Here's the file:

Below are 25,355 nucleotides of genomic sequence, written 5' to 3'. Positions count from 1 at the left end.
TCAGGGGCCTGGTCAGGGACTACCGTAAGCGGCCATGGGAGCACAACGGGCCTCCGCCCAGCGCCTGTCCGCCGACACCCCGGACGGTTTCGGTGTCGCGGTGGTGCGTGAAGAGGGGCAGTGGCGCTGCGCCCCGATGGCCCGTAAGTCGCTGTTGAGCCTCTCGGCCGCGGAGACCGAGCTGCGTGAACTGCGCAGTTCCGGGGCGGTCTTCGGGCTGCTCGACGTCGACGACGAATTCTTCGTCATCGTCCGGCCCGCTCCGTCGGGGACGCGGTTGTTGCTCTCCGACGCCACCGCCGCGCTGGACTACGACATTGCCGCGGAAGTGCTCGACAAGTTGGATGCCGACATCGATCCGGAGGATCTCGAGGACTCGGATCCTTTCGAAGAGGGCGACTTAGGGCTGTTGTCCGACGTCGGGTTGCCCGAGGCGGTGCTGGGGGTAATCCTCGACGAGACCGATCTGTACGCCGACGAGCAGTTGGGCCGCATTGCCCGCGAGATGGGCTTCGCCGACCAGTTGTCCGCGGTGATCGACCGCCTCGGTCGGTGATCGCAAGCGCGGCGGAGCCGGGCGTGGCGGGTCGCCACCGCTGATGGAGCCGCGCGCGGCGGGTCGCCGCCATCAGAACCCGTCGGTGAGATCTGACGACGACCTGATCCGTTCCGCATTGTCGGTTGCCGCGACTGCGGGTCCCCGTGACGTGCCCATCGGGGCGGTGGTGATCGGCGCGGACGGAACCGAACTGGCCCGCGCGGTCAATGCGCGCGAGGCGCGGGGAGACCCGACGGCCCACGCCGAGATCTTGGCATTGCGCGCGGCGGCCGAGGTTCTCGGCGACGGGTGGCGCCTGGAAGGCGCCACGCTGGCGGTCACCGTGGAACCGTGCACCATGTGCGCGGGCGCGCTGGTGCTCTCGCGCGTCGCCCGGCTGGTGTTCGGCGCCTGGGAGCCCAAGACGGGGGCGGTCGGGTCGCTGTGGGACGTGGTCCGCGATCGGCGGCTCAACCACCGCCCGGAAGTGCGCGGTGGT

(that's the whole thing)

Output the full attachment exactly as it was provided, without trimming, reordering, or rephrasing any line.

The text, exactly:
Below are 25,355 nucleotides of genomic sequence, written 5' to 3'. Positions count from 1 at the left end.
TCAGGGGCCTGGTCAGGGACTACCGTAAGCGGCCATGGGAGCACAACGGGCCTCCGCCCAGCGCCTGTCCGCCGACACCCCGGACGGTTTCGGTGTCGCGGTGGTGCGTGAAGAGGGGCAGTGGCGCTGCGCCCCGATGGCCCGTAAGTCGCTGTTGAGCCTCTCGGCCGCGGAGACCGAGCTGCGTGAACTGCGCAGTTCCGGGGCGGTCTTCGGGCTGCTCGACGTCGACGACGAATTCTTCGTCATCGTCCGGCCCGCTCCGTCGGGGACGCGGTTGTTGCTCTCCGACGCCACCGCCGCGCTGGACTACGACATTGCCGCGGAAGTGCTCGACAAGTTGGATGCCGACATCGATCCGGAGGATCTCGAGGACTCGGATCCTTTCGAAGAGGGCGACTTAGGGCTGTTGTCCGACGTCGGGTTGCCCGAGGCGGTGCTGGGGGTAATCCTCGACGAGACCGATCTGTACGCCGACGAGCAGTTGGGCCGCATTGCCCGCGAGATGGGCTTCGCCGACCAGTTGTCCGCGGTGATCGACCGCCTCGGTCGGTGATCGCAAGCGCGGCGGAGCCGGGCGTGGCGGGTCGCCACCGCTGATGGAGCCGCGCGCGGCGGGTCGCCGCCATCAGAACCCGTCGGTGAGATCTGACGACGACCTGATCCGTTCCGCATTGTCGGTTGCCGCGACTGCGGGTCCCCGTGACGTGCCCATCGGGGCGGTGGTGATCGGCGCGGACGGAACCGAACTGGCCCGCGCGGTCAATGCGCGCGAGGCGCGGGGAGACCCGACGGCCCACGCCGAGATCTTGGCATTGCGCGCGGCGGCCGAGGTTCTCGGCGACGGGTGGCGCCTGGAAGGCGCCACGCTGGCGGTCACCGTGGAACCGTGCACCATGTGCGCGGGCGCGCTGGTGCTCTCGCGCGTCGCCCGGCTGGTGTTCGGCGCCTGGGAGCCCAAGACGGGGGCGGTCGGGTCGCTGTGGGACGTGGTCCGCGATCGGCGGCTCAACCACCGCCCGGAAGTGCGCGGTGGT